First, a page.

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CDC's overview topic page on adolescent health, including alcohol, tobacco, and substance use; adolescent injuries; and youth violence.
Behavioral Risk Factor Surveillance System (BRFSS)
The Behavioral Risk Factor Surveillance System (BRFSS) is the world’s largest, ongoing telephone health survey system, tracking health conditions and risk behaviors in the United States yearly since 1984. Currently, data are collected monthly in all 50 states, the District of Columbia, Puerto Rico, the U.S. Virgin Islands, and Guam.
American Red Cross and FEMA: Helping Children Cope with Disaster
This booklet was created to assist parents and caregivers in helping youth cope with disasters and emergencies. The guide also provides information on preparing family emergency plans and discussing these plans with youth.
Bullying and Suicide: A Public Health Approach
A special online supplement from the Journal of Adolescent Health reports on the findings of an expert panel convened by the CDC to better understand the link between bullying and suicide-related behaviors.
CDC Data on Rates of Autism Spectrum Disorder
This report from the Centers for Disease Control and Prevention shows that 1 in 88 children in the United States has been identified as having an autism spectrum disorder and more children are being diagnosed by age 3.
Centers for Disease Control and Prevention: Coping With a Disaster or Traumatic Event
The effects of a disaster, terrorist attack, or other public health emergency can be long-lasting, and the resulting trauma can reverberate even with those not directly affected by the disaster. This page provides general strategies for promoting mental health and resilience that were developed by various organizations based on experiences in prior disasters.
Centers for Disease Control and Prevention
The Center for Disease Control and Prevention (CDC) works to protect public health and safety by providing information to enhance health decisions, and it promotes health through partnerships with state health departments and other organizations.
This Web site provides information on and links to school health strategies, research and evaluation tools, Youth Risk Behavior Survey data, evidence-based guidelines for school health programs, and adolescent and school health program resources and tools.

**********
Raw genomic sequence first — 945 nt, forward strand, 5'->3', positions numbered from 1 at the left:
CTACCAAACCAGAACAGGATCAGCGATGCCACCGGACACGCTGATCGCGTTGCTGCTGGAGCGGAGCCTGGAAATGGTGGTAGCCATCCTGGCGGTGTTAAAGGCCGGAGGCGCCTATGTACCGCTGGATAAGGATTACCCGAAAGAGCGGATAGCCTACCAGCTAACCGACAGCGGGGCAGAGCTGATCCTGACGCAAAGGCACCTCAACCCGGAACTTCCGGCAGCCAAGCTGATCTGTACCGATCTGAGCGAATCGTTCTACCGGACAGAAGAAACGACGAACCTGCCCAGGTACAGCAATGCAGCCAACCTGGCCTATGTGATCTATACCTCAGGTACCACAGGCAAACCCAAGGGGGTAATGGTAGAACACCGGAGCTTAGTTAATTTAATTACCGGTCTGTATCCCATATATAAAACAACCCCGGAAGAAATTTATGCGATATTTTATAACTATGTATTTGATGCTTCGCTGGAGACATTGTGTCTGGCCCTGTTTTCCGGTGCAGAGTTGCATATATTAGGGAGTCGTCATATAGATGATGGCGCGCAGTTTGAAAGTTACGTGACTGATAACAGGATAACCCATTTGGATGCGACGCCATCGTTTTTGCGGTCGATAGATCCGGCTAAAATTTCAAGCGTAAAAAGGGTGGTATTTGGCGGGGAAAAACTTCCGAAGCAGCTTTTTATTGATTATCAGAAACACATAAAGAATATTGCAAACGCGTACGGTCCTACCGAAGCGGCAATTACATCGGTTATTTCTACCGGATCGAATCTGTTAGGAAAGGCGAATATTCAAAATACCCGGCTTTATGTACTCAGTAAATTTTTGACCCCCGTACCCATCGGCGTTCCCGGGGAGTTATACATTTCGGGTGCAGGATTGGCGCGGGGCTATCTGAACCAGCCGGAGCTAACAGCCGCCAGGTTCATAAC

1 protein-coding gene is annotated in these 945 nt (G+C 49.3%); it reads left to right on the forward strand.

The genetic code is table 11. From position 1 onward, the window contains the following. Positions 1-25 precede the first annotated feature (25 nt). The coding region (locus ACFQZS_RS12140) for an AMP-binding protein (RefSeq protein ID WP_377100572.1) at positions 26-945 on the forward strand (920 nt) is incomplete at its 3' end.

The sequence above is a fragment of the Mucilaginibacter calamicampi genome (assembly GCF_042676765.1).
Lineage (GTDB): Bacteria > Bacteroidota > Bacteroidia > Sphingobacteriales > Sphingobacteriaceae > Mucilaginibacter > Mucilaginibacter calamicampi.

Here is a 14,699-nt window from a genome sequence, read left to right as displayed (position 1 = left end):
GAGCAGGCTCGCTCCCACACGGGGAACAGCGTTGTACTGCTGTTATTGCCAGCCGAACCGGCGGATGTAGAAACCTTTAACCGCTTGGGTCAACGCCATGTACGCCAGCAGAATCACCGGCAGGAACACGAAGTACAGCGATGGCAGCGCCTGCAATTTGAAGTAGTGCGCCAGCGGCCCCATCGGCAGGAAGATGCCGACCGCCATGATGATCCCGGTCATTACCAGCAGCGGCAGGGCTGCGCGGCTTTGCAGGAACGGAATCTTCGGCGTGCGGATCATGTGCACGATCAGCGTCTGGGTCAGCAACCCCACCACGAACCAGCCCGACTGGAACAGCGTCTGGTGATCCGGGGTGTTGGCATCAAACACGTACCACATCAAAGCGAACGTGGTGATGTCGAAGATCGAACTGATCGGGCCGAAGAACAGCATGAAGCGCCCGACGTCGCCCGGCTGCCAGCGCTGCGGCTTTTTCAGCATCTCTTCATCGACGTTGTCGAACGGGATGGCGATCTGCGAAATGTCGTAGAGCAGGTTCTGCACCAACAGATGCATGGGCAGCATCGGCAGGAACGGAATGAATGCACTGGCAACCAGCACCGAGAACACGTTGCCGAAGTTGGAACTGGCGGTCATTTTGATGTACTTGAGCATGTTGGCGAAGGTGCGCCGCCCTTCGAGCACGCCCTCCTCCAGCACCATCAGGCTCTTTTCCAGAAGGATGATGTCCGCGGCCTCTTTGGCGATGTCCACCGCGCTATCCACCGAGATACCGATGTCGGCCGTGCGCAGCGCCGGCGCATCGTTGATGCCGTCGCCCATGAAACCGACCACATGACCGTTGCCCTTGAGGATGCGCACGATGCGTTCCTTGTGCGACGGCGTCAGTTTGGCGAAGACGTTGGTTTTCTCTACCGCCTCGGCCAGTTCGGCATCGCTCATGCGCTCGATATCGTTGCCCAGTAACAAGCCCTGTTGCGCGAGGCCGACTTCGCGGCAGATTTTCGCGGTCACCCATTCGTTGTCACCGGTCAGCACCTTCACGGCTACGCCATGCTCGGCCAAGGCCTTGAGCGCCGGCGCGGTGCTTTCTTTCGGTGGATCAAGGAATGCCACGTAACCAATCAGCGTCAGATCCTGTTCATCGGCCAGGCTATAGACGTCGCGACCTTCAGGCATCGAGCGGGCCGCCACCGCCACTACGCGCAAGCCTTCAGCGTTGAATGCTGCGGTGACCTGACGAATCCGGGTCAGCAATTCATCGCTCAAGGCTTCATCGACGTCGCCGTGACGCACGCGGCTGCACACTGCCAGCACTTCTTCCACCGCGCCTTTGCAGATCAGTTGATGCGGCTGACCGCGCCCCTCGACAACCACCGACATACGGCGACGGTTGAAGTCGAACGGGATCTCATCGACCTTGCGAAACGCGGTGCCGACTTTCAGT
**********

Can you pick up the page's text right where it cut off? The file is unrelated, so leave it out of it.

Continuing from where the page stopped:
Healthy Youth Mental Health
This CDC website provides information on youth mental health, including information on school policies and programs to support youth mental health.
Guide to Community Preventive Services
The Guide to Community Preventive Services is a free resource listing programs and policies that improve health and prevent disease. The Program Planning Resources section of the site outlines the types of steps that are generally used in program planning, along with selected resources that may be useful at each step.
Guideposts for Success for Youth with Mental Health Needs
The Guideposts for Success are a framework to assist the multiple organizations that need to be involved to meet the needs and improve the transition outcomes of all youth, including youth with disabilities. The guideposts discuss school-based services, career preparation, leadership opportunities, community services, and family involvement supports for youth with mental health needs. These documents were developed by the National Collaborative on Workforce and Disability, which is supported by funds from the Department of Labor.
Healthy Youth - Evaluation
CDC's Division of Adolescent and School Health provides evaluation technical assistance to Funded Partners through a variety of evaluation resources and tools.
National Center for Health Statistics
As the Nation's principal health statistics agency, this site compiles statistical information to guide actions and policies to improve the health of our people.
Mental Health Surveillance Among Children — United States, 2005-2011
This report, from the Department of Health and Human Services' Centers for Disease Control and Prevention, provides comprehensive estimates of the number of children and youth in the United States living with specific mental disorders and outlines federal efforts to monitor the prevalence of these disorders and the impact they have on the mental health of young people